Media Release:


Cannabis Causes Cancer, Major Congenital Abnormalities and Inheritable Defects including Cancers in Babies and Children.


By showing that genetic mechanisms exist to account for previously observed elevated rates of cancers in people exposed to cannabis and major congenital abnormalities in their offspring, UWA researchers were able to show that the previously described statistical associations in many studies were in fact causal in nature.  As long ago as 1965 scientists defined the criteria which would need to be met to imply that a particular statistical association would be causal in nature.  With regard to cannabis the most difficult of these has been the identification of a molecular and genetic mechanism which would account for the surprising and diverse findings.

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Cannabis has been linked epidemiologically with ten cancers in adulthood including the mouth and throat, larynx, lung, leukaemia, brain, prostate, cervix, testes and bladder.  Cancer development in cannabis-exposed people has often been reported to occur at younger ages, and to be very aggressive and rapidly lethal.  Indeed similar observations are also true of addictions to other drugs including alcohol, tobacco, opioids and benzodiazepines.  It apparently implied a diffuse action at the cellular level rather than any organ-specific toxicity.

Similarly a wide variety of congenital abnormalities has been described in many studies studying foetal abnormalities in babies born to cannabis-exposed mothers.  These included cleft lip and palate, spina bifida and encephalocoele, absent and shrunken ears and eyes, microcephaly, major heart defects of many kinds, abnormalities of the fingers, major defects of the abdominal wall so that babies are born with their bowels hanging out, and shortened arms, known as phocomelia.  The great diversity of tissues affected by these changes again implied toxic effects occurring at the cellular level rather than tissue-specific actions.

Perhaps worst of all very high rates of cancers have been reported in the first few years of life in children exposed in utero to cannabis through their mother's use.  These include  major childhood leukaemia, and nerve cell and muscle cell cancers.  Such children experience inheritable teratogenicity and cancerogenicity.

Chromothripsis, or chromosomal shattering, was recently shown to occur when chromosomes fall off the cellular framework of cell division, known as the "mitotic spindle", become isolated in micronuclei, become shattered by the normal process of gene duplication and transcription, and then get re-joined in a haphazard or higgledy-piggledy way.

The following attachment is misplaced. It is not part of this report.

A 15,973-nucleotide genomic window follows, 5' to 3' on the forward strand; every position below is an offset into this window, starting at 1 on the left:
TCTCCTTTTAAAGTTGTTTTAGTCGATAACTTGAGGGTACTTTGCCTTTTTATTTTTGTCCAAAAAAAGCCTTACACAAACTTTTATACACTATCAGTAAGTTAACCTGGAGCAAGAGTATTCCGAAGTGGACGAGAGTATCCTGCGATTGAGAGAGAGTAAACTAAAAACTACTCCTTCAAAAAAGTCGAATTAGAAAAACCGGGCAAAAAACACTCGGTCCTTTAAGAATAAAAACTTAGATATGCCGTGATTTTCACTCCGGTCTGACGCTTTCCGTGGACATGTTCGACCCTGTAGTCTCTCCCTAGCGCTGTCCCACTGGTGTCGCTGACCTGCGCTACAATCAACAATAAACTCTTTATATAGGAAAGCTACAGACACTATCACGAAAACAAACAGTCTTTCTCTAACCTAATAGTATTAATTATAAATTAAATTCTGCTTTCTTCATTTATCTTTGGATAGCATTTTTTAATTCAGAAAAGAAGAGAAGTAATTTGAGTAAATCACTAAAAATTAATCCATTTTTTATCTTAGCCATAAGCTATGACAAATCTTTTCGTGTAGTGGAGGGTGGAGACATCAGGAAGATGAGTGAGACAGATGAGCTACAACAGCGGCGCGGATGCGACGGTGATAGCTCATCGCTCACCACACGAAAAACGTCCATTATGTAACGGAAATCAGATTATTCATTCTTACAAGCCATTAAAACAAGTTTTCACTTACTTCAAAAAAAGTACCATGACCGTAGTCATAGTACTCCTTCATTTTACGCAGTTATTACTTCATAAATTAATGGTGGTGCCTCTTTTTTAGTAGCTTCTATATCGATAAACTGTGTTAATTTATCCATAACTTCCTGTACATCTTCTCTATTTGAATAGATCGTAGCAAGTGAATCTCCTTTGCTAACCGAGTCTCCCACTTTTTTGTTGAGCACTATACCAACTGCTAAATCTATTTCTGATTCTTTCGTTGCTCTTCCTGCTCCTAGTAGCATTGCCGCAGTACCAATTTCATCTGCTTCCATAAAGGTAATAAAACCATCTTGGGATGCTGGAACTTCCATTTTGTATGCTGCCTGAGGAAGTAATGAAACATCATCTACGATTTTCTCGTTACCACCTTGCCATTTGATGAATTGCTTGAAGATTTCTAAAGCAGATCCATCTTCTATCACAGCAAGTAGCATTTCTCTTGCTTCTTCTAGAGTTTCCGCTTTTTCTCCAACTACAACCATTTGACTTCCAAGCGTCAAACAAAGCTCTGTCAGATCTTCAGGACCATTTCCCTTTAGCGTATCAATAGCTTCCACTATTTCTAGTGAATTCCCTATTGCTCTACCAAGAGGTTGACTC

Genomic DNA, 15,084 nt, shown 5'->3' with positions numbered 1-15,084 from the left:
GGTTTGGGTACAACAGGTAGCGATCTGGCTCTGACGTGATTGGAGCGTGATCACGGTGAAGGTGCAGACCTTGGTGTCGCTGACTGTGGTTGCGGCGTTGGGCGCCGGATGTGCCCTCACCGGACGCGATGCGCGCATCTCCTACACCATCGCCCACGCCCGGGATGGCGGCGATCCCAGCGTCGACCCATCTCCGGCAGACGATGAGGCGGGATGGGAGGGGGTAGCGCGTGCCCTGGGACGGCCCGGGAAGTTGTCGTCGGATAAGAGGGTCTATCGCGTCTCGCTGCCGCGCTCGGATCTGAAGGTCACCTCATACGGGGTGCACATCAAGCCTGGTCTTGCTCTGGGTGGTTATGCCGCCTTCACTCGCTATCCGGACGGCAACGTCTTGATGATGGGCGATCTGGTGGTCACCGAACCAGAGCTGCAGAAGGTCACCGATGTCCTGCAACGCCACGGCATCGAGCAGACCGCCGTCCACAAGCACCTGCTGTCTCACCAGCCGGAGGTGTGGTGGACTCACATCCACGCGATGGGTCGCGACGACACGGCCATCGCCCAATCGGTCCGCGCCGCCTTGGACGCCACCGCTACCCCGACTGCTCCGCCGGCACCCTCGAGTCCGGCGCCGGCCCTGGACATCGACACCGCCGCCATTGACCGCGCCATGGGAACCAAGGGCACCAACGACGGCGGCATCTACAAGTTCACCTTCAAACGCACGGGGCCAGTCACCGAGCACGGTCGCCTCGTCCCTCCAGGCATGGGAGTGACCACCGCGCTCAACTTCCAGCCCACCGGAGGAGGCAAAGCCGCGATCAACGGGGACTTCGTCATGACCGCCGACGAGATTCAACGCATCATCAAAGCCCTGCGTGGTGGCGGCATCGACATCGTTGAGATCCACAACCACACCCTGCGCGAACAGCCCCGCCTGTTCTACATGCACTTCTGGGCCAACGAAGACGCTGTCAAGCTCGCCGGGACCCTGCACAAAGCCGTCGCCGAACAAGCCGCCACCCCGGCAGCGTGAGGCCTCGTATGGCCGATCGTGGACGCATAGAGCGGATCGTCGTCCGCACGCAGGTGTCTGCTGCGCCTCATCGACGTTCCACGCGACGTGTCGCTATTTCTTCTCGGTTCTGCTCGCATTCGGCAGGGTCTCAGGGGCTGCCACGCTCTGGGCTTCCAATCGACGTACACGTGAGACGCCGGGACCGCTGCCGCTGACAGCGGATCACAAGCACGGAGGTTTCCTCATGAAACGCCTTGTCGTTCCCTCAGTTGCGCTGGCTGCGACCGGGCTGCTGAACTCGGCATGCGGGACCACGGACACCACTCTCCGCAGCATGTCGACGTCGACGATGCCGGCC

Epigenetics refers to the information encoded in the genome but not in the genetic code per se.   This happens through the addition of one-carbon methyl groups to various DNA bases; by changes to the histone proteins around which the DNA helix is wound; and through various short and long non-protein coding information-only RNA strands which read information back to the DNA-proper and control the flow of information from the main gene sequence.  Cannabis changes all three.  Since cannabis and other drugs of addiction cause both chromothriptic and epigenetic changes, this implies that there are therefore not one but two genotoxic mechanisms to explain the previously confusing findings relating to cancer and congenital abnormalities, some of which are inheritable.

UWA researchers were therefore able to show that, together with previously published work, all the criteria for cannabis causing these major defects had been fulfilled. 

This dramatic finding is of major importance with cannabis use increasing in many nations around the world, and Australia apparently set to follow a similar erroneous trajectory.  This finding has major public health importance, and is also important to authorities internationally charged with regulating drug use and protecting vulnerable populations.  It also carries major implications for cancer researchers, addiction medicine professionals, psychiatrists, psychologists, counsellors, educators, employers, child care workers and parents.

See :

Reece A.S., Hulse G.K.  "Chromothripsis and Epigenomics Complete Causality Criteria for Cannabis- and Addiction- Connected Carcinogenicity, Congenital Toxicity and Heritable Genotoxicity." 

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